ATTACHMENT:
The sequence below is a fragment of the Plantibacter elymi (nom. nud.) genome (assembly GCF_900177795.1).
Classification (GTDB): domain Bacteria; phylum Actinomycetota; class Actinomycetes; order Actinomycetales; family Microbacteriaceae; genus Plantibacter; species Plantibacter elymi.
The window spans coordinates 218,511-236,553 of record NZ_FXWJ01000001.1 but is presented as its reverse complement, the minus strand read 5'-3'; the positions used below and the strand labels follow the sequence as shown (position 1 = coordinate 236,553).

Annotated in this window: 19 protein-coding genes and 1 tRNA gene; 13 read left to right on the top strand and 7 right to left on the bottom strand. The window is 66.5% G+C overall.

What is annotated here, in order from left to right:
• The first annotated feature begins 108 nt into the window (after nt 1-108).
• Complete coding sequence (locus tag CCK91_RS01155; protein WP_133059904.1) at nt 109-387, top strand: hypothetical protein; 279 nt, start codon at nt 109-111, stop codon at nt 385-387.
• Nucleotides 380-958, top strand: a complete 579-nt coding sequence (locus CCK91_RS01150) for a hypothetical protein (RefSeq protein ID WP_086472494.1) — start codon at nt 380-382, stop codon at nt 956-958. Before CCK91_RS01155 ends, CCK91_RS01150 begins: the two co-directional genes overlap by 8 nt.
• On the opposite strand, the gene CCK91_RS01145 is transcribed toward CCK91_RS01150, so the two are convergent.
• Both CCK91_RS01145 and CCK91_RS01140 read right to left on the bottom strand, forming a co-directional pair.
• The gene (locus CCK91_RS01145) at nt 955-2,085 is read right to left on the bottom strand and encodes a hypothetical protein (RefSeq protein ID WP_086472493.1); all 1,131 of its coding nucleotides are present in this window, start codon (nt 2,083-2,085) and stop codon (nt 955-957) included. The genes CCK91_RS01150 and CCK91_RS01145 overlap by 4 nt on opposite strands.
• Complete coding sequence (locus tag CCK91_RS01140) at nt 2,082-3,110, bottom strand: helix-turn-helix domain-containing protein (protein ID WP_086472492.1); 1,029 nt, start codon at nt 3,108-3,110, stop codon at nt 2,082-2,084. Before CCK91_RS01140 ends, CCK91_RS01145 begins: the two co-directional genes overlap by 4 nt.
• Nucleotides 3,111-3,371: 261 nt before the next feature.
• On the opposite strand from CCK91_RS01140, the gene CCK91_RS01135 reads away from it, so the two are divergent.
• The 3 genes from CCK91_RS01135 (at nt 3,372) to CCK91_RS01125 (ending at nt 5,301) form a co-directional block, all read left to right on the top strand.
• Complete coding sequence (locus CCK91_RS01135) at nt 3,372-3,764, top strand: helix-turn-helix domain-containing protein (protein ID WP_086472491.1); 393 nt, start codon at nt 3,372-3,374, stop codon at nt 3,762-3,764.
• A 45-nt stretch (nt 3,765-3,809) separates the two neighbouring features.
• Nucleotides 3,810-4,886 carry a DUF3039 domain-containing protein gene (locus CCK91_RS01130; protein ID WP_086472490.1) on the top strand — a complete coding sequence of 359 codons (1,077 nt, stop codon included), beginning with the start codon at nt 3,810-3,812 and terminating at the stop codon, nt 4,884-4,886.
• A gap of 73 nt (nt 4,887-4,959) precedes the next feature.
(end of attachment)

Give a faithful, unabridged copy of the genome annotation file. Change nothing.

The sequence below is a fragment of the Plantibacter elymi (nom. nud.) genome (assembly GCF_900177795.1).
Classification (GTDB): domain Bacteria; phylum Actinomycetota; class Actinomycetes; order Actinomycetales; family Microbacteriaceae; genus Plantibacter; species Plantibacter elymi.
The window spans coordinates 218,511-236,553 of record NZ_FXWJ01000001.1 but is presented as its reverse complement, the minus strand read 5'-3'; the positions used below and the strand labels follow the sequence as shown (position 1 = coordinate 236,553).

Annotated in this window: 19 protein-coding genes and 1 tRNA gene; 13 read left to right on the top strand and 7 right to left on the bottom strand. The window is 66.5% G+C overall.

What is annotated here, in order from left to right:
• The first annotated feature begins 108 nt into the window (after nt 1-108).
• Complete coding sequence (locus tag CCK91_RS01155; protein WP_133059904.1) at nt 109-387, top strand: hypothetical protein; 279 nt, start codon at nt 109-111, stop codon at nt 385-387.
• Nucleotides 380-958, top strand: a complete 579-nt coding sequence (locus CCK91_RS01150) for a hypothetical protein (RefSeq protein ID WP_086472494.1) — start codon at nt 380-382, stop codon at nt 956-958. Before CCK91_RS01155 ends, CCK91_RS01150 begins: the two co-directional genes overlap by 8 nt.
• On the opposite strand, the gene CCK91_RS01145 is transcribed toward CCK91_RS01150, so the two are convergent.
• Both CCK91_RS01145 and CCK91_RS01140 read right to left on the bottom strand, forming a co-directional pair.
• The gene (locus CCK91_RS01145) at nt 955-2,085 is read right to left on the bottom strand and encodes a hypothetical protein (RefSeq protein ID WP_086472493.1); all 1,131 of its coding nucleotides are present in this window, start codon (nt 2,083-2,085) and stop codon (nt 955-957) included. The genes CCK91_RS01150 and CCK91_RS01145 overlap by 4 nt on opposite strands.
• Complete coding sequence (locus tag CCK91_RS01140) at nt 2,082-3,110, bottom strand: helix-turn-helix domain-containing protein (protein ID WP_086472492.1); 1,029 nt, start codon at nt 3,108-3,110, stop codon at nt 2,082-2,084. Before CCK91_RS01140 ends, CCK91_RS01145 begins: the two co-directional genes overlap by 4 nt.
• Nucleotides 3,111-3,371: 261 nt before the next feature.
• On the opposite strand from CCK91_RS01140, the gene CCK91_RS01135 reads away from it, so the two are divergent.
• The 3 genes from CCK91_RS01135 (at nt 3,372) to CCK91_RS01125 (ending at nt 5,301) form a co-directional block, all read left to right on the top strand.
• Complete coding sequence (locus CCK91_RS01135) at nt 3,372-3,764, top strand: helix-turn-helix domain-containing protein (protein ID WP_086472491.1); 393 nt, start codon at nt 3,372-3,374, stop codon at nt 3,762-3,764.
• A 45-nt stretch (nt 3,765-3,809) separates the two neighbouring features.
• Nucleotides 3,810-4,886 carry a DUF3039 domain-containing protein gene (locus CCK91_RS01130; protein ID WP_086472490.1) on the top strand — a complete coding sequence of 359 codons (1,077 nt, stop codon included), beginning with the start codon at nt 3,810-3,812 and terminating at the stop codon, nt 4,884-4,886.
• A gap of 73 nt (nt 4,887-4,959) precedes the next feature.